Where arrangements are made for the ready removal of the battery, it becomes an easy matter to extend the daily mileage by the simple expedient of using a spare battery. This would be necessary only where the area to be covered was unusually extensive, as most retailers find that a vehicle which will cover from .23 to 90 miles, with 200 or more voluntary stops, amply fulfils its function.

Under present conditions, however, the advantage of not having to wait for a period of from 5 to 10 hours for a battery to be charged would certainly merit the employment of a spare.

It will be found that the first cost of a battery-electric is in excess of that of a petrol-engined machine, but against this may be offset the longer useful life of the electric vehicle. It is usual to depreciate such a machine up to a Period of 10 years, hilt the battery, which is usually guaranteed for three years, will need renewing in from three to four years.

In the matter of maintenance, the battery-electric scores heavily over its petrol-engined counterpart, as the number of moving parts is small and there is no wear and tear when the machine is making house-to-house deliveries. Further, such moving parts as there are in the power and transmission line have a purely rotary motion, and are carried on either ball or roller bearings.'

• Apart from care in charging and attention to the electrolite in respect of maintenance of level and strength, the battery should need no other maintenance.

As to running costs, these will vary with the price per unit of electricity ruling in the operator's district, but a figure of from 6d. to Is, per charge is usual. It is customary for electricity undertakings to make special rates for night charging_ .

It is not improbable that some operators will take immediate steps to increase their fleets of electrics, whilst others, who, hitherto, have not used this form of transport, may be induced to buy one or two machines.

It may be of interest to note the faect that operators who introduce battery-electric machines into their fleets seldom, if ever, fail to retain them. Many machines that were pur. chased during the 1914-1918 war are, to-day, still giving a good account of themselves.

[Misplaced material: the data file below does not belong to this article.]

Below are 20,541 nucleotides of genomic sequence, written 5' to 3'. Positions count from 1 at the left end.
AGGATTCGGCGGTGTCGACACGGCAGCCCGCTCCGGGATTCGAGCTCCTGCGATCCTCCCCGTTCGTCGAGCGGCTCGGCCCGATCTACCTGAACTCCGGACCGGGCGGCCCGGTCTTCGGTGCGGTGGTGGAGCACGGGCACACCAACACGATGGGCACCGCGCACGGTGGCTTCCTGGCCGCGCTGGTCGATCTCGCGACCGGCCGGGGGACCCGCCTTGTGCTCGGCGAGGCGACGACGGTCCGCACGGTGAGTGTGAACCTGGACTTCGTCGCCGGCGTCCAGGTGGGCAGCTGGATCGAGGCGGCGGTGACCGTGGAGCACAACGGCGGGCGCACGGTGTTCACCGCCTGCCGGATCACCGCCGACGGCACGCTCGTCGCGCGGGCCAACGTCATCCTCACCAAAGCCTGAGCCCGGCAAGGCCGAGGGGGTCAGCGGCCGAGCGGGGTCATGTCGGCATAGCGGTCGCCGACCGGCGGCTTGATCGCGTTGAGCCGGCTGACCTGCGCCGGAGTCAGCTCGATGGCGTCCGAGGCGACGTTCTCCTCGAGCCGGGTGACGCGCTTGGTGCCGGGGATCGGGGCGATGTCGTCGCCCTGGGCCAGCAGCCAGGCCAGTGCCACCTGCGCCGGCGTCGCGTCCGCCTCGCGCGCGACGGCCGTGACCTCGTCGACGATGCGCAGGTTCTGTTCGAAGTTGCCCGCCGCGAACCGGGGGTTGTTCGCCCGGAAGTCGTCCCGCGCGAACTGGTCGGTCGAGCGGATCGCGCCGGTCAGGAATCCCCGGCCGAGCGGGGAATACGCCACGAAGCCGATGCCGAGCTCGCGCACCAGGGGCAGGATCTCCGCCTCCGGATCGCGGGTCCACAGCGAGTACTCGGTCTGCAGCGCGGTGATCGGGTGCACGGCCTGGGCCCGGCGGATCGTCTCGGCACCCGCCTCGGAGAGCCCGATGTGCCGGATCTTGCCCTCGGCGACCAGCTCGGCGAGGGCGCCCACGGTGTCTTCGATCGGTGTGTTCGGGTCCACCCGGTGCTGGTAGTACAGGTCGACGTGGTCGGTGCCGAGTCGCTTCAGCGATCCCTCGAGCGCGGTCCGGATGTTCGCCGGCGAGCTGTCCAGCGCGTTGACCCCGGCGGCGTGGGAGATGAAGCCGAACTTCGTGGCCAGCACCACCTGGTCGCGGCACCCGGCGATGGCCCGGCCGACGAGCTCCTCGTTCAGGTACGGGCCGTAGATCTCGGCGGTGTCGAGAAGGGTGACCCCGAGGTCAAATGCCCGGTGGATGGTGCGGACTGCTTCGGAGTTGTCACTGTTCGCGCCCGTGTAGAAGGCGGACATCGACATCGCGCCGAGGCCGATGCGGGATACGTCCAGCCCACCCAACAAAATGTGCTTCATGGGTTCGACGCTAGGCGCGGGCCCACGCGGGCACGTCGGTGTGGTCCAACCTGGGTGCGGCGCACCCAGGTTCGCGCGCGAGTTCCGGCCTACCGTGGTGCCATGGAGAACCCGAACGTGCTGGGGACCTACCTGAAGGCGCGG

Regarding the charging of the batteries, there are various means for doing this, the apparatus used being governed by (a) the nature of the supply current and (b) the number of vehicles operated. With d.c. current either a resistance hank or a motor generator will be necessary. Resistances being wasteful of current should be avoided where possible.

With a.c. supplies it is essential to use a rectifier in order to change it to d.c. There are three main systems of rectification, these being by motor generator, therinionic or mercury-vapour valves and by a Westinghouse metal rectifier, The system most largely adopted is that in which a metal rectifier is used as, in this case, the unit is virtually

indestructible, and no skilled attention is required. By arranging a separate unit for each machine, any possible derangement at any one power point will not affect me charging of the batteries on other. power points.

Such difficulties as may be associated with the maintenance and charging of batteries has been foreseen by Battery Traction, Ltd., maker of the Q electric. This concern has a scheme whereby batteries and chargers are supplied to operators on a rental plan.


Eleetricar.—Aosociated Electric Vehicle Manufacturers, Ltd., 231-3 Orand Buildings, Trafalgar Square, London, W.C.2. Erewash.—Erewash Electric Traction Co., Ray Street, liettnor, Notts. Graiseley--Diamond Motors (Wolverhampton)., Ltd., Upper Villien Street, Wolverhampton. Metrovick.—Metropolitan-Viakers Electrical Co., Ltd,, 1, Kingsway London, W.C.2.

Midland.—Midland Vehicles, Ltd., Upper Grove Street, Leamingtor Spa.

Mere NOM—Assoc iatod Electric Vehicle Ma Hmfac hirers, Ltd., 231-3 Grand Buildings, Trafalgar Square, London, W.C.2. Murphy.—Murphy Cars and Trucl:s, Ltd., Cordwallis Works Maidenhead.

Q.—Battery Traction, Ltd., 4, Dean's Yard, Westminster, London s.W .1. Sunbeam-B.T.H.—Suniotam Commercial Vehicles, Ltd., Moortield Works Wolverhampton. Victor-Electric. —Victor Eiectrics, Ltd., Burscough Bridge, Gnu skirk. W ilson-Eleetric.—Ps rtridge, Wilson and Co., Ltd., Davenset Works Evtng too Volley Road, Leicester,